Politics is an inevitable part of any institution in any country across the world. As small as the gymnastics community in India may be, the politics within it are anything but. Ranging from the federation being split into two factions, to no national championships being held for more than a year to last minute cancellation of athletes being sent for international competitions, the list is endless.
The sad reality of the matter is, that the gymnasts, after working incredibly hard through the years, must face the brunt of this incessant political drama. The most recent and well known example of this, is the debacle surrounding the selection of gymnasts for the 2018 Commonwealth Games. Major confusion with the selection committee, lack of clear cut instructions about the selection procedure and criteria and a clash between the Sports Authority of India and the IOA resulted in India’s top male gymnast, Rakesh Kumar Patra almost missing out on the Games. Following this nightmare, the gymnasts on the Indian team arrived only a day before the competition began which meant they did not receive their complete podium training, where they are allowed to practice their routines and get used to the equipment in the main stadium.
Ashish Kumar, known across the country for creating history by winning two medals at the Commonwealth Games in 2010, has often openly criticised the Federation and the unending politics within it as a reason for wanting to quit the sport. It is simply a matter of paying a little more attention to the needs of our athletes and respecting them.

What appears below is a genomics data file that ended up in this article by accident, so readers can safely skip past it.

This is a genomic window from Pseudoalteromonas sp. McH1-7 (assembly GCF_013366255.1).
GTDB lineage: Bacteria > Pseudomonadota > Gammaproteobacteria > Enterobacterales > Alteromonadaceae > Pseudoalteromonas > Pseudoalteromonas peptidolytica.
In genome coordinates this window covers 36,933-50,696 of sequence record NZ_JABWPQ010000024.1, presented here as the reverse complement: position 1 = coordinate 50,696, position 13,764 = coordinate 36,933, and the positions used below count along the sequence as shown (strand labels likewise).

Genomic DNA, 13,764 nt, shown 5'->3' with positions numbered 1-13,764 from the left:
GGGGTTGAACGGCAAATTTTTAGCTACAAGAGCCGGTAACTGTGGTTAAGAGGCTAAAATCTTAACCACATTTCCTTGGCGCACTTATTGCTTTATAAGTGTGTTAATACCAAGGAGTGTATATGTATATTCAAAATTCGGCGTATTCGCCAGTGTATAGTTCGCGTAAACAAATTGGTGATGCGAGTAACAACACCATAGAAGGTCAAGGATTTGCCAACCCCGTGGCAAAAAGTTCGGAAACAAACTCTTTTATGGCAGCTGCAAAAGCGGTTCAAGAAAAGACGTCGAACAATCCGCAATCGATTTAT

The extreme physical and mental demands the sport placed on the gymnast’s body calls for a short lived career for most gymnasts, and losing out precious years to administrative politics is nothing short of devastating for the athlete. Then, is quitting really giving up?
Aruna Budda Reddy has scripted history by clinching India's first medal at the @gymnastics World Cup. Perhaps now is the time to start paying the sport more attention?
— The Bridge (@TheBridge_IN) February 25, 2018
Another major problem surrounding the less popular sports in the country is that of rewards. For the athletes who achieve laurels for the country are rewarded by State or the Central government with one time cash rewards. Due to lack of recognition of the sport, athletes are not offered sponsorships or endorsements from brands and other institutions in the country. Such offers are good incentives for athletes and for the sport’s upliftment as a whole.
This becomes crucial when it is seen in the general public that sportspersons are being rewarded for their achievements and that it is worth staying in sports and pursuing it at a higher level. Providing such incentives may help in breaking the stereotype that almost every Indian family is conditioned to believe, that pursuing sport is a side hobby to any child’s main focus, which should be academics. Watching older athletes quit due to politics and lack of rewards sends a false notion of the fact that it is better to quit a sport that provides no security and promise in the future.
It is about time that we take sports more seriously and provide it the attention it deserves. Nothing teaches perseverance, patience and coping with failure better than sport. Therefore we must encourage those who practice it, nurture their young dreams and provide a safe and just environment for their dreams to become a reality.
A problematic of this stature must immediately be dealt it and solved before it threatens to shut down a sport as beautiful as gymnastics.